He looks so strange, the poor bastard. His mouth going on and on about how his new job is treating him and how he’s moving in with his girlfriend this weekend. I sit and laugh at him. More pity than anything. He talks and talks, but no one’s there to listen. Never is when I see him going like this. He’s lost it for sure. He wears white on white—even his shoes are white. But the nicotine stains on his fingers can’t hide the angst. No one likes to think the mind is so fragile. I sit and watch him and wish there was something I could do. He laughs to no one.
I see him every day. Sitting here in the lobby like I do most mornings. The poor bastard, he’s lost it for sure.
Writing small notes on his clipboard. Probably doesn’t even have a girlfriend to move in with. He picks up the phone, and it didn’t even ring, and he talks a little more. He sits there on the edge of the receptionist’s counter, looks around every-which-way. Probably paranoid. Clear sign. I sit and count my blessings. Held onto my mind, never let my thoughts get away.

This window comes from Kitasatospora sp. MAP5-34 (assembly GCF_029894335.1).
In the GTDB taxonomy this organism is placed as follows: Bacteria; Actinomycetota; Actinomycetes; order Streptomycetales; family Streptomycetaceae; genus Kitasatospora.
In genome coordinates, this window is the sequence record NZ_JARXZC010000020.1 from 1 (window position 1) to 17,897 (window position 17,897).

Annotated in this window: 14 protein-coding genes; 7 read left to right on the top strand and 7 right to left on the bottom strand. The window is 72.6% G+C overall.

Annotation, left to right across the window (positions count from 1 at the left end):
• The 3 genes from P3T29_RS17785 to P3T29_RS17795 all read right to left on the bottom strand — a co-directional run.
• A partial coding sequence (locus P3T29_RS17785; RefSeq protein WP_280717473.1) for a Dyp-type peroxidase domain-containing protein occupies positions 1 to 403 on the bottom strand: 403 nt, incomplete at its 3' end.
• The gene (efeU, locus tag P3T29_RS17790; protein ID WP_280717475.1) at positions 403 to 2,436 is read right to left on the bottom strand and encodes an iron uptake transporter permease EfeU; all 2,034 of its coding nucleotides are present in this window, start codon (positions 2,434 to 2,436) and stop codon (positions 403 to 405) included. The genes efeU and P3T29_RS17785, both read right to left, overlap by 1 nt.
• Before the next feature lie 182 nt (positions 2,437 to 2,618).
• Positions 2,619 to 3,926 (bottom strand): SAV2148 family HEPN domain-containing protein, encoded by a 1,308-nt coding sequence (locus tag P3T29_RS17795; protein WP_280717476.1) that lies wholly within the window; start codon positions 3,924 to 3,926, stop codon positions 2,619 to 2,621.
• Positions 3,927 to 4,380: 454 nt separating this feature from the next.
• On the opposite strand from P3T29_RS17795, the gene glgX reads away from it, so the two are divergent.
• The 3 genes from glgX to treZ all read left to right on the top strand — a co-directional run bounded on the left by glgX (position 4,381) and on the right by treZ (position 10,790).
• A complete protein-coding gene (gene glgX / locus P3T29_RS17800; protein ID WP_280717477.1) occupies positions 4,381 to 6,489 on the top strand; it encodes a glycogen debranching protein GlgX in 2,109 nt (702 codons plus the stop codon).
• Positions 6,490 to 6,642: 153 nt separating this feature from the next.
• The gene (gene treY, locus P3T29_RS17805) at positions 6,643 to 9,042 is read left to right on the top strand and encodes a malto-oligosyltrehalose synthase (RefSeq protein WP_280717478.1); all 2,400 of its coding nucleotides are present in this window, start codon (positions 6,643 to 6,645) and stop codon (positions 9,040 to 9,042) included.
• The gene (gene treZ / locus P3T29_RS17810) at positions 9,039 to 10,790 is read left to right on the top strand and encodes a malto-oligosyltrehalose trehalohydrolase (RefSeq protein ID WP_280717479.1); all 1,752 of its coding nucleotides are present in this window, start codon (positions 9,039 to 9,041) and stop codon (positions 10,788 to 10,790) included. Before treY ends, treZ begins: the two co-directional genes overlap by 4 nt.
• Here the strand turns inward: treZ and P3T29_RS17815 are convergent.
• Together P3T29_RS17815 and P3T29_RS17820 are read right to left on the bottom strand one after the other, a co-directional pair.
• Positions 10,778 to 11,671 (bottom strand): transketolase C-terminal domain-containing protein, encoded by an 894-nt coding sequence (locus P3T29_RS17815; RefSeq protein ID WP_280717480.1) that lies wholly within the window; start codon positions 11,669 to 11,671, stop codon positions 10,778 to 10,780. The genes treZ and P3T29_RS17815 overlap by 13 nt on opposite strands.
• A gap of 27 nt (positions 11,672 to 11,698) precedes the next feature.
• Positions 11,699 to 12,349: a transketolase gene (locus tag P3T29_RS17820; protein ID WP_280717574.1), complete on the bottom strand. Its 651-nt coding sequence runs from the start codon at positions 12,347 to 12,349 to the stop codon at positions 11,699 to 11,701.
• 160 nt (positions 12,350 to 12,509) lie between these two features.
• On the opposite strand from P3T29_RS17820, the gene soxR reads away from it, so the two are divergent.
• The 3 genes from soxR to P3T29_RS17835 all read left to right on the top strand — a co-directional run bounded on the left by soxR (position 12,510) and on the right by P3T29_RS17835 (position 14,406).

He looks up at me and flashes a smile, but something’s missing behind his eyes. I can tell. I look around to see if anyone else can see this, but they’ve all lost their heads too. I’m more observant than most people. His little yellow fingers twitch and squirm like a dying frog. He almost glows in the fluorescent lights, draped in all white, something like an angel. But I can tell there’s something missing behind those pale eyes. He probably doesn’t even know it.
I’m only glad I’ve kept my head about me, that’s for sure. A blessing. Sometimes the mind is the last thing to go. Sometimes it’s the first. Sanity is so fragile, and his head is like cracked egg shells. I sit here and watch him, watch his fingers twitch, watch him talk into the phone to no one. Someone should put him out of his misery. Someone one with a clear head. I suppose I could do it. A quick blow to the back of his neck. He’d thank me for it, I’m sure, if only he knew how much I would be helping him.
“Mr. McCourt,” he says, walking over to me. “Time for your medicine, then Full House comes on. How does that sound?”
He smiles down at me, rolling me in my chair to the nurse’s station. They hand me my small cup of pills, and my mouth tastes like chalk for a moment. The room that has the T.V. is full, everyone wandering around aimlessly. I’m just glad I’ve kept my head about me. I look up at him as he pushes me towards the T.V.
Poor bastard. I’m sure he’d thank me.